Design and applications of a delay jitter control scheme for packet-switching internetworks

  • Domenico Ferrari
Conference paper
Part of the Lecture Notes in Computer Science book series (LNCS, volume 614)


Delay jitter is the variation of the delays with which packets traveling on a network connection reach their destination. For good quality of reception, continuous-media (video, audio, image) streams require that jitter be kept below a sufficiently small upper bound. This paper proposes a distributed mechanism for controlling delay jitter in a packet-switching network. The mechanism can be applied to an internetwork that satisfies the conditions detailed in the paper, and can coexist with other schemes (including the absence of any scheme) for jitter control within the same network, the same node, and even the same real-time channel. The mechanism makes the distribution of buffer space requirements more uniform over a channel's route, and reduces by a non-negligible amount the total buffer space needed by a channel. The paper argues that, if these advantages are sufficient to justify the higher costs of the distributed jitter control mechanism with respect to a non-distributed one, it would be useful to offer to the network's users a jitter control service based on the mechanism proposed here.


Buffer Space Output Link Delay Jitter Delay Bound Network Working Group 
These keywords were added by machine and not by the authors. This process is experimental and the keywords may be updated as the learning algorithm improves.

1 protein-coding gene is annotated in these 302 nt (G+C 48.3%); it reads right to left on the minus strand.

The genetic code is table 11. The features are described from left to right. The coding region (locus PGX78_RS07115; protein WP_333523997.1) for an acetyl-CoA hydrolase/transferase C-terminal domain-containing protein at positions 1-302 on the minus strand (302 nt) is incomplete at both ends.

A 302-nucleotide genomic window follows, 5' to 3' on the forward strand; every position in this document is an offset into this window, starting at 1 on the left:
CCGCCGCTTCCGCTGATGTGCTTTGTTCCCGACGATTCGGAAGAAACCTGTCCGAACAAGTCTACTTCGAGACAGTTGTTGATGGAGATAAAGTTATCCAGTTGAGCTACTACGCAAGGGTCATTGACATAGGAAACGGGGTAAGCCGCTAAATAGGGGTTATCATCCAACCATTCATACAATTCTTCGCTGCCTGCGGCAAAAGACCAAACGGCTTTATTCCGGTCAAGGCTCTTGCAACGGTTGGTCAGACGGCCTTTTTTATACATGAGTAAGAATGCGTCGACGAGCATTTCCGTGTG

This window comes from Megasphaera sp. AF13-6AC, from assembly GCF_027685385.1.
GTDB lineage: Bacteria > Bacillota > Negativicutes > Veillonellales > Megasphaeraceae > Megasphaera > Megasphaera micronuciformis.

Unable to display preview. Download preview PDF.

Unable to display preview. Download preview PDF.


  1. [DeKS89]
    Demers, A., S. Keshav, and S. Shenker, “Analysis and Simulation of a Fair Queueing Algorithm,” Proc. ACM SIGCOMM Conf., Sept. 1989,1–12.Google Scholar
  2. [Ferr91a]
    Ferrari, D., “Distributed Delay Jitter Control in Packet-Switching Internetworks,” Tech. Rept., International Computer Science Institute, Berkeley, October 1991.Google Scholar
  3. [Ferr91b]
    Ferrari, D., “Real-Time Communication in an Internetwork,” in preparation.Google Scholar
  4. [FeVe90]
    Ferrari, D., and D. C. Verma, “A Scheme for Real-Time Channel Establishment in Wide-Area Networks,” IEEE J. Selected Areas in Communications, SAC-8, April 1990, 368–379.Google Scholar
  5. [John91]
    Johnston, W. E., personal communication, May 1991.Google Scholar
  6. [KaKK90]
    Kalmanek, C. R., H. Kanakia, and S. Keshav, “Rate Controlled Servers for Very High-Speed Networks,” Proc. GlobeCom '90 Conf., San Diego, CA, Dec. 1990,300.3.1–300.3.9.Google Scholar
  7. [LiLa73]
    Liu, C. L., and J. W. Layland, “Scheduling Algorithms for Multiprogramming in a Hard Real Time Environment,” J. ACM, 20, January 1973, 46–61.Google Scholar
  8. [Mill89]
    Mills, D., “Measured Performance of the Network Time Protocol in the Internet System,” Network Working Group, Request for Comments 1128, October 1989.Google Scholar
  9. [Part91]
    Partridge, C, “Isochronous Applications Do Not Require Jitter-Controlled Networks,” Network Working Group, Request for Comments 1257, September 1991.Google Scholar
  10. [Ravi91]
    Ravindran, K., “Real-time Synchronization of Multimedia Data Streams in High Speed Packet Switching Networks,” Tech. Rept., Dept. of Computing and Information Sciences, Kansas State Univ., February 1991.Google Scholar
  11. [ShSa90]
    Shepherd, D., and M. Salmony, “Extending OSI to Support Synchronization Required by Multimedia Applications,” Computer Communications, 13, 7, September 1990, 399–406.Google Scholar
  12. [VeZF91]
    Verma, D. C, H. Zhang, and D. Ferrari, “Delay Jitter Control for Real-Time Communication in a Packet Switching Network,” Proc. TriComm '91 Conf., April 1991.Google Scholar

Copyright information

© Springer-Verlag Berlin Heidelberg 1992

Authors and Affiliations

  • Domenico Ferrari
    • 1
  1. 1.The Tenet GroupUniversity of California and International Computer Science InstituteBerkeleyUSA

Personalised recommendations